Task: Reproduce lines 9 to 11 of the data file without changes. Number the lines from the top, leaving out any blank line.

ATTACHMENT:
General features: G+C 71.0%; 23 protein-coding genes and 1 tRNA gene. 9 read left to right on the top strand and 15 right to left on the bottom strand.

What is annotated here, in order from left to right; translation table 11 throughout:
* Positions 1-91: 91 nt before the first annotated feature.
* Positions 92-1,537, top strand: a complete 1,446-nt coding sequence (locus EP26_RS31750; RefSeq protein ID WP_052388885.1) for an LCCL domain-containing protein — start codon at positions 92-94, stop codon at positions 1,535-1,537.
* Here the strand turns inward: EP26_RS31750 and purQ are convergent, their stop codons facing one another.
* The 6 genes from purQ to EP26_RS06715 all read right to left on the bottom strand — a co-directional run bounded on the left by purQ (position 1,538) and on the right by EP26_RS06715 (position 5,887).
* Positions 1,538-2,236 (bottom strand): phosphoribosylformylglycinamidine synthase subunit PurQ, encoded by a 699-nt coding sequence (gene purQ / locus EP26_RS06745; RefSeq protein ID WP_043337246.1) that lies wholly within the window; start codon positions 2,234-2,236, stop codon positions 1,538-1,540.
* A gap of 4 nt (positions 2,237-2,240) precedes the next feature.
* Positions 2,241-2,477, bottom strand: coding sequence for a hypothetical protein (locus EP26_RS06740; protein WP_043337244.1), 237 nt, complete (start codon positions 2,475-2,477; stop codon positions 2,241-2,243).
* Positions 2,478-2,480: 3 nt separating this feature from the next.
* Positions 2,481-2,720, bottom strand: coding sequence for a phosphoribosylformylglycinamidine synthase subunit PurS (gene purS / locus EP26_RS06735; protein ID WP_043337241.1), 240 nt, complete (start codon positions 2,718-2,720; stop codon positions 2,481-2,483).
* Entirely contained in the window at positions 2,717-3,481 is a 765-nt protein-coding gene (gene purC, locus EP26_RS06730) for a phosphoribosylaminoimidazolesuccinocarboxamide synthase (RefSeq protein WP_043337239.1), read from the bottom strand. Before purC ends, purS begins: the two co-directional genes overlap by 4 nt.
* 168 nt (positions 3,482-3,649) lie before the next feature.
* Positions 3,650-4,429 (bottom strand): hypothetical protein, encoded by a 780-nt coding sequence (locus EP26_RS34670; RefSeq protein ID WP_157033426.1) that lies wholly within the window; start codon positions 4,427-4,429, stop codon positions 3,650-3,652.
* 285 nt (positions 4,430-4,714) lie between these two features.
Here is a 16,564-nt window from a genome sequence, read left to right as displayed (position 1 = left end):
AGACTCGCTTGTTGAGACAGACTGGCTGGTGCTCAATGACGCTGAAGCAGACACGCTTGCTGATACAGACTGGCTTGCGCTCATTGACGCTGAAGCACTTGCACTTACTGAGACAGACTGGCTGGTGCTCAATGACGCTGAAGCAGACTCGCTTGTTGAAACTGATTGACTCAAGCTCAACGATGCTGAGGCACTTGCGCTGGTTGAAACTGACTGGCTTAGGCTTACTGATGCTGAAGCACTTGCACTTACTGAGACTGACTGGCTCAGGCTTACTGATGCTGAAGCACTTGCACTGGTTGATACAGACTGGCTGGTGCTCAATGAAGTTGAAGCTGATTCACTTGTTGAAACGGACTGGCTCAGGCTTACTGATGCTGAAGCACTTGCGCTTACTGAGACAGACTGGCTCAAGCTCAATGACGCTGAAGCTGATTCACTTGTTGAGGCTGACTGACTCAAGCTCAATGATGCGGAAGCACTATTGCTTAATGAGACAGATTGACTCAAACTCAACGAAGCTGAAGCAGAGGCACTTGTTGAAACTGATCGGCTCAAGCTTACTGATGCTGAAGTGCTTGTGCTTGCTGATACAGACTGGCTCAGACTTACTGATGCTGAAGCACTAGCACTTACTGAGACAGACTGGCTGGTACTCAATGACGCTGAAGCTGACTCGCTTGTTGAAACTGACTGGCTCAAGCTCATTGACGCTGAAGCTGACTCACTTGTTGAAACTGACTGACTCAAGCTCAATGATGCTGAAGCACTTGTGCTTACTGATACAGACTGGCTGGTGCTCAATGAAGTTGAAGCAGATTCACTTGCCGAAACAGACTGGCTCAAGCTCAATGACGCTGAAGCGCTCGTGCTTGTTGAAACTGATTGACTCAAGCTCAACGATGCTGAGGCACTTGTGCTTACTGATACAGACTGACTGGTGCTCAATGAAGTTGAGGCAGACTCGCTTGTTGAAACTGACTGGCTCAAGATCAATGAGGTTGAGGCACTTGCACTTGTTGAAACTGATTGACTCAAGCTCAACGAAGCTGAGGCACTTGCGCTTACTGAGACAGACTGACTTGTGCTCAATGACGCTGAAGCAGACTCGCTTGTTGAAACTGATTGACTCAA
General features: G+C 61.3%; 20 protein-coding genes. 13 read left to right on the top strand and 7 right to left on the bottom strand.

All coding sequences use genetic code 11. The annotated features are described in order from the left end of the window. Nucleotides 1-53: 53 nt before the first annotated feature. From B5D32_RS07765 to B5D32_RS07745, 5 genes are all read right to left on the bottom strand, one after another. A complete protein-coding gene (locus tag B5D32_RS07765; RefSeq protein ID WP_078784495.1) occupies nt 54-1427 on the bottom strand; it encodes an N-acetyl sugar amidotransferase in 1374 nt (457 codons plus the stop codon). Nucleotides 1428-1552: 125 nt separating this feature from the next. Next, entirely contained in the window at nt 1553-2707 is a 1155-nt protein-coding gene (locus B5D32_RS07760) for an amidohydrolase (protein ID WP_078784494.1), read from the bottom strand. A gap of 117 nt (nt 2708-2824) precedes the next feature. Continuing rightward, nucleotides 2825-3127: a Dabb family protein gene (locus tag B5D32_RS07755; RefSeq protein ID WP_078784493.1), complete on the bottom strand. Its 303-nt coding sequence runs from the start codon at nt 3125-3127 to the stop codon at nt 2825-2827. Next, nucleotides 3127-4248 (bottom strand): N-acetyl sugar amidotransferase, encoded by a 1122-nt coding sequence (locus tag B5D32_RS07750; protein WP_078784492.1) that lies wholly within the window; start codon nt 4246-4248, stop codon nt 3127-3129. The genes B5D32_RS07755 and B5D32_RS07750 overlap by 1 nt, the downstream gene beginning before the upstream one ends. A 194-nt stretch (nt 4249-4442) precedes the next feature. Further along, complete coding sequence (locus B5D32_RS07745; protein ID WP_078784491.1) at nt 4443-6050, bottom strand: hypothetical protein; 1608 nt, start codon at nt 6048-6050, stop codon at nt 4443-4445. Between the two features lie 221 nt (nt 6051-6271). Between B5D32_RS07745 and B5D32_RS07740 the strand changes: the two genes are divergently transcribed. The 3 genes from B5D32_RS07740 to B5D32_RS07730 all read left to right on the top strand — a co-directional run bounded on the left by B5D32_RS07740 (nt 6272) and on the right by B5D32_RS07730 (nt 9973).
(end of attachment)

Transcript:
* Positions 2,241-2,477, bottom strand: coding sequence for a hypothetical protein (locus EP26_RS06740; protein WP_043337244.1), 237 nt, complete (start codon positions 2,475-2,477; stop codon positions 2,241-2,243).
* Positions 2,478-2,480: 3 nt separating this feature from the next.
* Positions 2,481-2,720, bottom strand: coding sequence for a phosphoribosylformylglycinamidine synthase subunit PurS (gene purS / locus EP26_RS06735; protein ID WP_043337241.1), 240 nt, complete (start codon positions 2,718-2,720; stop codon positions 2,481-2,483).